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abstract = "Objective: To describe the mucocutaneous and soft tissue infections caused by Xanthomonas maltophilia in patients with cancer. Design: A retrospective 15-month clinical study. Setting: Academic, referral-based cancer center. Patients: Of 237 patients with X. maltophilia isolated from all sites during the 15-month study period, 114 patients were judged to have true X. maltophilia infections. Only patients with mucocutaneous and soft tissue infections were included in the study. Results: 17 (15{\%}) of the 114 patients with X. maltophilia infection had mucocutaneous and soft tissue infections: Six patients had metastatic cellulitis, 5 had primary cellulitis usually associated with catheter use, and 6 had infected mucocutaneous ulcers. The metastatic cellulitis consisted of previously undescribed multiple, hard, tender nodules with surrounding and distant cellulitis (5 patients) or ecthyma gangrenosum (1 patient). Four of these patients died of the infection. Metastatic cellulitis and mucocutaneous infections occurred in hospitalized, neutropenic patients who received broad-spectrum antibiotics (β-lactams, quinolones), often with in vitro activity against the infecting organisms. Response usually correlated with recovery from myelosuppression and administration of trimethoprim-sulfamethoxazole with or without ticarcillin-clavulanate. Catheter removal contributed to response in the treatment of primary cellulitis. Conclusions: Mucocutaneous and soft tissue infections caused by X. maltophilia are not uncommon, and X. maltophilia can cause metastatic nodular skin lesions that mimic disseminated fungal infections. It also causes serious morbidity and high mortality in patients with metastatic skin nodules and can cause superinfections in patients receiving broad-spectrum β-lactam or quinolone antibiotics to which the organisms are susceptible when the infections develop. Catheter removal contributes to a favorable outcome in patients with catheter-associated cellulitis without bacteremia. Xanthomonas maltophilia infection should be added to the differential diagnosis of mucocutaneous or soft tissue infection in patients with cancer. Trimethoprim-sulfamethoxazole with or without ticarcillin-clavulanate is the current treatment of choice for culture- proven infections, but early empiric therapy may improve outcome.",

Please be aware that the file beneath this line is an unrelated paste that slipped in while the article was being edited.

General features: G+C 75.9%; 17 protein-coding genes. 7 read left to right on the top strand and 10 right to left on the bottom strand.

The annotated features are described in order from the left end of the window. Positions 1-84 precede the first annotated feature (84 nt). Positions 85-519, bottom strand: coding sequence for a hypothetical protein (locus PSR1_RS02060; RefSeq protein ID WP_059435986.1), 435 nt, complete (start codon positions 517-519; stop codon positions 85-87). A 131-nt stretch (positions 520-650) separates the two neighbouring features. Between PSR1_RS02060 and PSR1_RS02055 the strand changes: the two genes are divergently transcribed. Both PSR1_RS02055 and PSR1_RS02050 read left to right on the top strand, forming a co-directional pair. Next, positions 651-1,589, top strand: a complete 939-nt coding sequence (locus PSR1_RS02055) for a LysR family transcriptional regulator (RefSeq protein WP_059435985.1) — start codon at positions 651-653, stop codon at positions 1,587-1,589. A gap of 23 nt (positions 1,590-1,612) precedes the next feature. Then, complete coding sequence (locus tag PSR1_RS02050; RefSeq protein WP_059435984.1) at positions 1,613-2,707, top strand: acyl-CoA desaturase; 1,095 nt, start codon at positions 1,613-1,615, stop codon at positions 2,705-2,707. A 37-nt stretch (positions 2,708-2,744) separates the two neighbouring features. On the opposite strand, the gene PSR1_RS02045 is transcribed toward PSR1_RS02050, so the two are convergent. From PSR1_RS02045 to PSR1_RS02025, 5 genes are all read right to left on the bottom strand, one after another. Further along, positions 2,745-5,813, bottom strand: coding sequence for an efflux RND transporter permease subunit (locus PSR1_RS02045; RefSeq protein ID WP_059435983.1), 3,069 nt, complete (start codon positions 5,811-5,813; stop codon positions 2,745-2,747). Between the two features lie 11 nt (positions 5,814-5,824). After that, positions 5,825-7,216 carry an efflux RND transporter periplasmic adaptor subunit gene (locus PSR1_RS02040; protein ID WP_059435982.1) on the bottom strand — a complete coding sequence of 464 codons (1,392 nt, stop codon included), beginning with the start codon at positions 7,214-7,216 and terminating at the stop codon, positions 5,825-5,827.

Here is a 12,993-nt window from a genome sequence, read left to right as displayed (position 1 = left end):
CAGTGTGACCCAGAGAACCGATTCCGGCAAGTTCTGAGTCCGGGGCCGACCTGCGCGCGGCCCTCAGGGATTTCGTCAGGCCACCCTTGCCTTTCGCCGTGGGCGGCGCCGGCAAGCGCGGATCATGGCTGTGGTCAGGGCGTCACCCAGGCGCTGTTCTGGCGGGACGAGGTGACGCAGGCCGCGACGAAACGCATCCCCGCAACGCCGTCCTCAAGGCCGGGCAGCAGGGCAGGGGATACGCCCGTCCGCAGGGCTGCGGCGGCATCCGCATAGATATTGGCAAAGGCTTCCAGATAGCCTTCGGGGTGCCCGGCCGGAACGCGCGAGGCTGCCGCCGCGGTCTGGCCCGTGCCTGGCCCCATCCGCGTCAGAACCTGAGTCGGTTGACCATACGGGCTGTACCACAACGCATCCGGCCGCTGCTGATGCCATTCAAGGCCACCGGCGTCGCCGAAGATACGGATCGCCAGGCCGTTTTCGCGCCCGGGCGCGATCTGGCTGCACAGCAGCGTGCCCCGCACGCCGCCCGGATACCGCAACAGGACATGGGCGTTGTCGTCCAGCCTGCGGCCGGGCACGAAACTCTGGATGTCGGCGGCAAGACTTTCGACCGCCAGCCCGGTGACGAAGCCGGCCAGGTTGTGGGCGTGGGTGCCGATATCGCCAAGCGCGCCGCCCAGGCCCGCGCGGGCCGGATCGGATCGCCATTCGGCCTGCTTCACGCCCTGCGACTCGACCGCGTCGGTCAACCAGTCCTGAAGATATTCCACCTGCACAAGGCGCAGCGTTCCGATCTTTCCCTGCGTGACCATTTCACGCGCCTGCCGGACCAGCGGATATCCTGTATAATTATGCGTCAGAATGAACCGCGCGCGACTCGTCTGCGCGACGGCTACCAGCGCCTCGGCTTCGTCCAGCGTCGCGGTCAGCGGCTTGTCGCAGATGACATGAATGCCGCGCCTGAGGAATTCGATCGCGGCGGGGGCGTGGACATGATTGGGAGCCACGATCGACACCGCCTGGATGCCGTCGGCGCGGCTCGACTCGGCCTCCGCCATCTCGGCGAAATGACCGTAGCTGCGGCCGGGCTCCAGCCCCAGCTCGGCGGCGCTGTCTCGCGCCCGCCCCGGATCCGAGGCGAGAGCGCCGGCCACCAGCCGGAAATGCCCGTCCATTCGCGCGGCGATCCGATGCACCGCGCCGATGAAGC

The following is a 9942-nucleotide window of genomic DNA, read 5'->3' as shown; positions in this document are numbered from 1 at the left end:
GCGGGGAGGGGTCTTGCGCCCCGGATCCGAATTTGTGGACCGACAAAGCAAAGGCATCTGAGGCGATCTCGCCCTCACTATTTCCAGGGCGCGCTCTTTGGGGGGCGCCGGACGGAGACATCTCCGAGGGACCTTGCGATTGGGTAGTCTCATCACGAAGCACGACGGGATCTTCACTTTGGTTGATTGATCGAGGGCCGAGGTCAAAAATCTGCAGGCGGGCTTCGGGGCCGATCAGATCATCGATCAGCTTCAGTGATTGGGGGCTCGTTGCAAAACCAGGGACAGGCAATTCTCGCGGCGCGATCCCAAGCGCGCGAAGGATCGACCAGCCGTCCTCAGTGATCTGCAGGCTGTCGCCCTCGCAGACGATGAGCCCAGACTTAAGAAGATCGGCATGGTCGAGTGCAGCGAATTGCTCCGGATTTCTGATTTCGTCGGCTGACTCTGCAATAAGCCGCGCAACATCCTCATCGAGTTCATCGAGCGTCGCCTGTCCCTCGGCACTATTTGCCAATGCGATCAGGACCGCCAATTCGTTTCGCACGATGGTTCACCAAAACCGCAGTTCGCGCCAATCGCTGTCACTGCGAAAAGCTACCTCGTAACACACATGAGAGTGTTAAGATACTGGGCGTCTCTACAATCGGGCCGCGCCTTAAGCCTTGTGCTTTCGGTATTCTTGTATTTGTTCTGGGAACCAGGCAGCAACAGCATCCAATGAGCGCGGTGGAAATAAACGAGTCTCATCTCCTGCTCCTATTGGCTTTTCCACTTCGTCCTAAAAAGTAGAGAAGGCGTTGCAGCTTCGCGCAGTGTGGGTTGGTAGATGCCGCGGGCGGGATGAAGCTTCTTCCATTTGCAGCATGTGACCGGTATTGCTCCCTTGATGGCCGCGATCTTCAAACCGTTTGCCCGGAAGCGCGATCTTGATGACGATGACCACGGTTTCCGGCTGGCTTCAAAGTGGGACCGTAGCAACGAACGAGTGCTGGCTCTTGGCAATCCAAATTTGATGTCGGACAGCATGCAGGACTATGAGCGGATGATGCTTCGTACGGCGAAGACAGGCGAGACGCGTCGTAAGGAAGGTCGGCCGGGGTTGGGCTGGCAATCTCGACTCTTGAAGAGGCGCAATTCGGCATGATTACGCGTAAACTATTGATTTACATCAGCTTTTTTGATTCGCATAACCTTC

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N2 - Objective: To describe the mucocutaneous and soft tissue infections caused by Xanthomonas maltophilia in patients with cancer. Design: A retrospective 15-month clinical study. Setting: Academic, referral-based cancer center. Patients: Of 237 patients with X. maltophilia isolated from all sites during the 15-month study period, 114 patients were judged to have true X. maltophilia infections. Only patients with mucocutaneous and soft tissue infections were included in the study. Results: 17 (15%) of the 114 patients with X. maltophilia infection had mucocutaneous and soft tissue infections: Six patients had metastatic cellulitis, 5 had primary cellulitis usually associated with catheter use, and 6 had infected mucocutaneous ulcers. The metastatic cellulitis consisted of previously undescribed multiple, hard, tender nodules with surrounding and distant cellulitis (5 patients) or ecthyma gangrenosum (1 patient). Four of these patients died of the infection. Metastatic cellulitis and mucocutaneous infections occurred in hospitalized, neutropenic patients who received broad-spectrum antibiotics (β-lactams, quinolones), often with in vitro activity against the infecting organisms. Response usually correlated with recovery from myelosuppression and administration of trimethoprim-sulfamethoxazole with or without ticarcillin-clavulanate. Catheter removal contributed to response in the treatment of primary cellulitis. Conclusions: Mucocutaneous and soft tissue infections caused by X. maltophilia are not uncommon, and X. maltophilia can cause metastatic nodular skin lesions that mimic disseminated fungal infections. It also causes serious morbidity and high mortality in patients with metastatic skin nodules and can cause superinfections in patients receiving broad-spectrum β-lactam or quinolone antibiotics to which the organisms are susceptible when the infections develop. Catheter removal contributes to a favorable outcome in patients with catheter-associated cellulitis without bacteremia. Xanthomonas maltophilia infection should be added to the differential diagnosis of mucocutaneous or soft tissue infection in patients with cancer. Trimethoprim-sulfamethoxazole with or without ticarcillin-clavulanate is the current treatment of choice for culture- proven infections, but early empiric therapy may improve outcome.